Quantcast

Steve Wozniak's frustrations with iPhone, Apple TV and MacBook Air

syadasti

i heart mac
Apr 15, 2002
12,721
290
VT
The creative founder of Apple cuts through the reality distortion field...

apcmag said:
Apple co-founder Steve Wozniak says he wishes Apple hadn't released a 2G version of the iPhone; that the Apple TV is frustrating to use, and that the MacBook Air won't be a hit.

Wozniak was in Sydney this morning to deliver the keynote speech at a conference focused on Australian broadband. But his commentary during a press Q&A session ranged far beyond the topics of broadband and telecommunications, with Woz lobbing numerous constructive critiques about Apple's latest products back over the pond to Cupertino.

What do you think about the Apple TV?

The Apple TV is a really good indication of the future of the world. But I don't think it's taking off yet. I don't think the new technology is going to get recognised in the same way the Macintosh did... now every computer in the world is a Macintosh. [laughter]

The AppleTV has problems... the 24 hour limit once I start watching, I have to finish in 24 hours. My life is way too mobile and unpredictable for that. I don't want to have to pay again to watch the rest the next night.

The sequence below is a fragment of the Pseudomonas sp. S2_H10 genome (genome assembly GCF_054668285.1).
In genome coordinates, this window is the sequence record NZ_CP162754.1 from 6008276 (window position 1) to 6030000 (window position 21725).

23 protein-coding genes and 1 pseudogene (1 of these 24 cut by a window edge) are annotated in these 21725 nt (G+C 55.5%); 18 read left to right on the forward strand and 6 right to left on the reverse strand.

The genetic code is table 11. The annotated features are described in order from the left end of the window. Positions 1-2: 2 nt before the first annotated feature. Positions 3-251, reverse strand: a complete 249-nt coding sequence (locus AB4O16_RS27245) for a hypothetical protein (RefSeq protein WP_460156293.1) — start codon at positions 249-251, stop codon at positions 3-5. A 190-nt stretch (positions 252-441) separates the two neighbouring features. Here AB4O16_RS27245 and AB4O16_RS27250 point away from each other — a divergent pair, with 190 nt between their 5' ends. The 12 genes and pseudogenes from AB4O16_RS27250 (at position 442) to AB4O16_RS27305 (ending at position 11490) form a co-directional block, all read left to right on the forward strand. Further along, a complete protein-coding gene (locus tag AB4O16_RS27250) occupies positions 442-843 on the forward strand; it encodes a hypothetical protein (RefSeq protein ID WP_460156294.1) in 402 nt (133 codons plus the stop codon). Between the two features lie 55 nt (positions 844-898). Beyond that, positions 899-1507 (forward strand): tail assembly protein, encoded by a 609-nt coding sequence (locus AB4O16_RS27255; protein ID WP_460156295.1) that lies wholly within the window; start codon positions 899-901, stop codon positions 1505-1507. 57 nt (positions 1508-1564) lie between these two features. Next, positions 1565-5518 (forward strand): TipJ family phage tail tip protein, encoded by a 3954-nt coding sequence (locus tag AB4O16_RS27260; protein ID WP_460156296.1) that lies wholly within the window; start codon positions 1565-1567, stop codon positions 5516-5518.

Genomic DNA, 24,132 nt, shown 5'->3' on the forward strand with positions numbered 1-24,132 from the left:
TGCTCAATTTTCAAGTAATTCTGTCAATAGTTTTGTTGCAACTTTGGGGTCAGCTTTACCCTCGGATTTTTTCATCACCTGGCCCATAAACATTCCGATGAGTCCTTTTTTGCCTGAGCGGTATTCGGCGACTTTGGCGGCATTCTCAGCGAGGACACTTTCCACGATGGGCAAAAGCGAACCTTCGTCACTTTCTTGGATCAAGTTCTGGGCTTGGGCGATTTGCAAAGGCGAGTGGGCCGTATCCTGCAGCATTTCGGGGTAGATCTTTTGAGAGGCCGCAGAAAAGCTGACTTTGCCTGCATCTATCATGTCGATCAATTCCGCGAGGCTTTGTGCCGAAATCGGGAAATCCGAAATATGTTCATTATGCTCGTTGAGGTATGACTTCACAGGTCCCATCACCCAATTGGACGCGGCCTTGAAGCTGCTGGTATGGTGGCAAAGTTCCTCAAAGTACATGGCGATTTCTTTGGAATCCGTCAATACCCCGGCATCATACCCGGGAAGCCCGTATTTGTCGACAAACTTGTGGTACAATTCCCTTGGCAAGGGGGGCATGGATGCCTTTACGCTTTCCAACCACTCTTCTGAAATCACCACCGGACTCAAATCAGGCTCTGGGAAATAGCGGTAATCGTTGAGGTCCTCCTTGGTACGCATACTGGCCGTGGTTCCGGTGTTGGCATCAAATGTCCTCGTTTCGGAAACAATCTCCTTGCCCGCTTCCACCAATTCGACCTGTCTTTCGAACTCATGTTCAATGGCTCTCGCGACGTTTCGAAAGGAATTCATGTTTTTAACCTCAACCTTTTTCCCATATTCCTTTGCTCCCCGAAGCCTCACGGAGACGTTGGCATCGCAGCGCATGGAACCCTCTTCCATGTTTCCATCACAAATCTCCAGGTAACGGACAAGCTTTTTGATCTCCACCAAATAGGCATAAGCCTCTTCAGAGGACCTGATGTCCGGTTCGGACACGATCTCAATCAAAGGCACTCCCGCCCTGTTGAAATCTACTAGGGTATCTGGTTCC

There's a lot of issues coming out -- what the models are going to be, how we're going to sell this product once everyone has the bandwidth. Pretty much Apple likes to lead on with the future. We drop legacy connectors much quicker than Apple does. But I don't like to be given control of something by remote control, then have restrictions put up against me about how I can use it. That interferes with my feeling of humanness.

Are you looking forward to the introduction of the 3G iPhone? And can you give us any hints on when that will be?

Well, to tell you the truth, I was really disappointed when the iPhone was introduced. I was in the audience, and half the phones that AT&T sold at that time were all 3G phones.

I had 3G phones and non-3G phones and I knew the difference, so I was shocked because Apple was bringing full internet with full webpages, and I was surprised that it would not be 3G, and I knew that that would be a speed detriment.

I suffice with it in a lot of cases, and whenever it gets to the point where things are loading too slowly, I'll look at it later on my laptop. So, I can't give you any clues as to when it's coming, but it's sorta been known since day one that it would be here. I was surprised, because Apple normally is into the future technologies... looking where the world is going and trying to be one jump ahead. 3G phones still work at the slower speeds, if the network isn't established enough.

It was a battery issues wasn't it?